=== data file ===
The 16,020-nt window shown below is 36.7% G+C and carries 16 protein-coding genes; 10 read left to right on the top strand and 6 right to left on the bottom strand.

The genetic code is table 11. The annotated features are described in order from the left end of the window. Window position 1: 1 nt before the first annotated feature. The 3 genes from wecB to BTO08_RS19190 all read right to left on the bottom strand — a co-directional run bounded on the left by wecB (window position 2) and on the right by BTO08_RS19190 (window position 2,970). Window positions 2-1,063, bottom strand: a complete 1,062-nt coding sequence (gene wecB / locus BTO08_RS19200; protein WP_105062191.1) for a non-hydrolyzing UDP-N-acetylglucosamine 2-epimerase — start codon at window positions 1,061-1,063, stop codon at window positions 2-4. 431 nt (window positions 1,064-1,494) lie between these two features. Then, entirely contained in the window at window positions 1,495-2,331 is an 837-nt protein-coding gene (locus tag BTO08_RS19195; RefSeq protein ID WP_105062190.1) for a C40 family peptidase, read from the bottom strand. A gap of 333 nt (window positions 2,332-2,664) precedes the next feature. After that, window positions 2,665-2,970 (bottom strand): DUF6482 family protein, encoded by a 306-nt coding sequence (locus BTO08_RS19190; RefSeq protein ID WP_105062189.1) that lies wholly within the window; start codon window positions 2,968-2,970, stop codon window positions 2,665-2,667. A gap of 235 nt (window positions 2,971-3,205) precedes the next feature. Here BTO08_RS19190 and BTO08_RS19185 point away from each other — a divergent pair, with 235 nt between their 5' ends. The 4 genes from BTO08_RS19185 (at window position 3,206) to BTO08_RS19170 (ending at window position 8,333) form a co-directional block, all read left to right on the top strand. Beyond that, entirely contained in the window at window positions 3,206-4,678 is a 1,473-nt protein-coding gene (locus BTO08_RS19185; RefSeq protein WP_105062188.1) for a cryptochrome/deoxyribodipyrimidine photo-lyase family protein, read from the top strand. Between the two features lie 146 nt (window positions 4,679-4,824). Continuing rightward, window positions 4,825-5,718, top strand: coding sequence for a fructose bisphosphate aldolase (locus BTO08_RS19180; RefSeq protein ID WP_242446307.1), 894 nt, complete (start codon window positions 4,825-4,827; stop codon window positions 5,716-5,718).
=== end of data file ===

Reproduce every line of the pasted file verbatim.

The 16,020-nt window shown below is 36.7% G+C and carries 16 protein-coding genes; 10 read left to right on the top strand and 6 right to left on the bottom strand.

The genetic code is table 11. The annotated features are described in order from the left end of the window. Window position 1: 1 nt before the first annotated feature. The 3 genes from wecB to BTO08_RS19190 all read right to left on the bottom strand — a co-directional run bounded on the left by wecB (window position 2) and on the right by BTO08_RS19190 (window position 2,970). Window positions 2-1,063, bottom strand: a complete 1,062-nt coding sequence (gene wecB / locus BTO08_RS19200; protein WP_105062191.1) for a non-hydrolyzing UDP-N-acetylglucosamine 2-epimerase — start codon at window positions 1,061-1,063, stop codon at window positions 2-4. 431 nt (window positions 1,064-1,494) lie between these two features. Then, entirely contained in the window at window positions 1,495-2,331 is an 837-nt protein-coding gene (locus tag BTO08_RS19195; RefSeq protein ID WP_105062190.1) for a C40 family peptidase, read from the bottom strand. A gap of 333 nt (window positions 2,332-2,664) precedes the next feature. After that, window positions 2,665-2,970 (bottom strand): DUF6482 family protein, encoded by a 306-nt coding sequence (locus BTO08_RS19190; RefSeq protein ID WP_105062189.1) that lies wholly within the window; start codon window positions 2,968-2,970, stop codon window positions 2,665-2,667. A gap of 235 nt (window positions 2,971-3,205) precedes the next feature. Here BTO08_RS19190 and BTO08_RS19185 point away from each other — a divergent pair, with 235 nt between their 5' ends. The 4 genes from BTO08_RS19185 (at window position 3,206) to BTO08_RS19170 (ending at window position 8,333) form a co-directional block, all read left to right on the top strand. Beyond that, entirely contained in the window at window positions 3,206-4,678 is a 1,473-nt protein-coding gene (locus BTO08_RS19185; RefSeq protein WP_105062188.1) for a cryptochrome/deoxyribodipyrimidine photo-lyase family protein, read from the top strand. Between the two features lie 146 nt (window positions 4,679-4,824). Continuing rightward, window positions 4,825-5,718, top strand: coding sequence for a fructose bisphosphate aldolase (locus BTO08_RS19180; RefSeq protein ID WP_242446307.1), 894 nt, complete (start codon window positions 4,825-4,827; stop codon window positions 5,716-5,718).